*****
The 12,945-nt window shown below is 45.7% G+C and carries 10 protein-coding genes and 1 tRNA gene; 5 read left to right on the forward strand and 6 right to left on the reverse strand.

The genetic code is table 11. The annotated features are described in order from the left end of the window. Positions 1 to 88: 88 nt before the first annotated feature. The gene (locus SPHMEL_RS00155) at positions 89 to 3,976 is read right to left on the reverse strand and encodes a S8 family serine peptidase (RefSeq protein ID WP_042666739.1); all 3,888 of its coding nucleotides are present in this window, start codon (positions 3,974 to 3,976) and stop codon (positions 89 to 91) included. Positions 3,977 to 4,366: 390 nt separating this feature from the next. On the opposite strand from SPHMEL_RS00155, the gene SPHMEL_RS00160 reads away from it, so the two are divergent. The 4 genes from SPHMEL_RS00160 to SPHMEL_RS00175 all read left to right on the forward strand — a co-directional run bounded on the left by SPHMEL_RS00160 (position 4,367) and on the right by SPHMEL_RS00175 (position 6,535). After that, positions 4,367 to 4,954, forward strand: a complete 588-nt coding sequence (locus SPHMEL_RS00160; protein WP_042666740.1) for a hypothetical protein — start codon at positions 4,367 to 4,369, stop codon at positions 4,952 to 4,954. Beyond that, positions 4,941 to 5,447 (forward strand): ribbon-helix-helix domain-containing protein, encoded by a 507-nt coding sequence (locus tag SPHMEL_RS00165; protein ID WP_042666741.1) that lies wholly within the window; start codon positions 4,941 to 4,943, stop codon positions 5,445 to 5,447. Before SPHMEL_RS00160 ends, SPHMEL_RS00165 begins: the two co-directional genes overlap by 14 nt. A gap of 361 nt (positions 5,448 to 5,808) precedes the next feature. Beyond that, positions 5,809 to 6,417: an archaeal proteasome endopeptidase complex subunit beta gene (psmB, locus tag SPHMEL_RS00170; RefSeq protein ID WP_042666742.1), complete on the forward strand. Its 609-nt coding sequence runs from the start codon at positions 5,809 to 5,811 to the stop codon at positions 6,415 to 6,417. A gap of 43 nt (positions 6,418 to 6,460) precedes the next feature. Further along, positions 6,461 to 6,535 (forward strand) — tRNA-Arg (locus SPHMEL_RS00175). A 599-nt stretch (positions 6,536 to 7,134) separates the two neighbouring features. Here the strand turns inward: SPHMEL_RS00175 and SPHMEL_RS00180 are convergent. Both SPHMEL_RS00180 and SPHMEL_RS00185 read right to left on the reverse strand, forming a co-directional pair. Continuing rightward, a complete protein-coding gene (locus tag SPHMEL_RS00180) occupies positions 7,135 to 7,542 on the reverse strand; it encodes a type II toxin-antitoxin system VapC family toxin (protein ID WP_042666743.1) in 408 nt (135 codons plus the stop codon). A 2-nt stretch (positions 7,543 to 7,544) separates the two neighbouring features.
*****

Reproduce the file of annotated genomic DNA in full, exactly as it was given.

The 12,945-nt window shown below is 45.7% G+C and carries 10 protein-coding genes and 1 tRNA gene; 5 read left to right on the forward strand and 6 right to left on the reverse strand.

The genetic code is table 11. The annotated features are described in order from the left end of the window. Positions 1 to 88: 88 nt before the first annotated feature. The gene (locus SPHMEL_RS00155) at positions 89 to 3,976 is read right to left on the reverse strand and encodes a S8 family serine peptidase (RefSeq protein ID WP_042666739.1); all 3,888 of its coding nucleotides are present in this window, start codon (positions 3,974 to 3,976) and stop codon (positions 89 to 91) included. Positions 3,977 to 4,366: 390 nt separating this feature from the next. On the opposite strand from SPHMEL_RS00155, the gene SPHMEL_RS00160 reads away from it, so the two are divergent. The 4 genes from SPHMEL_RS00160 to SPHMEL_RS00175 all read left to right on the forward strand — a co-directional run bounded on the left by SPHMEL_RS00160 (position 4,367) and on the right by SPHMEL_RS00175 (position 6,535). After that, positions 4,367 to 4,954, forward strand: a complete 588-nt coding sequence (locus SPHMEL_RS00160; protein WP_042666740.1) for a hypothetical protein — start codon at positions 4,367 to 4,369, stop codon at positions 4,952 to 4,954. Beyond that, positions 4,941 to 5,447 (forward strand): ribbon-helix-helix domain-containing protein, encoded by a 507-nt coding sequence (locus tag SPHMEL_RS00165; protein ID WP_042666741.1) that lies wholly within the window; start codon positions 4,941 to 4,943, stop codon positions 5,445 to 5,447. Before SPHMEL_RS00160 ends, SPHMEL_RS00165 begins: the two co-directional genes overlap by 14 nt. A gap of 361 nt (positions 5,448 to 5,808) precedes the next feature. Beyond that, positions 5,809 to 6,417: an archaeal proteasome endopeptidase complex subunit beta gene (psmB, locus tag SPHMEL_RS00170; RefSeq protein ID WP_042666742.1), complete on the forward strand. Its 609-nt coding sequence runs from the start codon at positions 5,809 to 5,811 to the stop codon at positions 6,415 to 6,417. A gap of 43 nt (positions 6,418 to 6,460) precedes the next feature. Further along, positions 6,461 to 6,535 (forward strand) — tRNA-Arg (locus SPHMEL_RS00175). A 599-nt stretch (positions 6,536 to 7,134) separates the two neighbouring features. Here the strand turns inward: SPHMEL_RS00175 and SPHMEL_RS00180 are convergent. Both SPHMEL_RS00180 and SPHMEL_RS00185 read right to left on the reverse strand, forming a co-directional pair. Continuing rightward, a complete protein-coding gene (locus tag SPHMEL_RS00180) occupies positions 7,135 to 7,542 on the reverse strand; it encodes a type II toxin-antitoxin system VapC family toxin (protein ID WP_042666743.1) in 408 nt (135 codons plus the stop codon). A 2-nt stretch (positions 7,543 to 7,544) separates the two neighbouring features.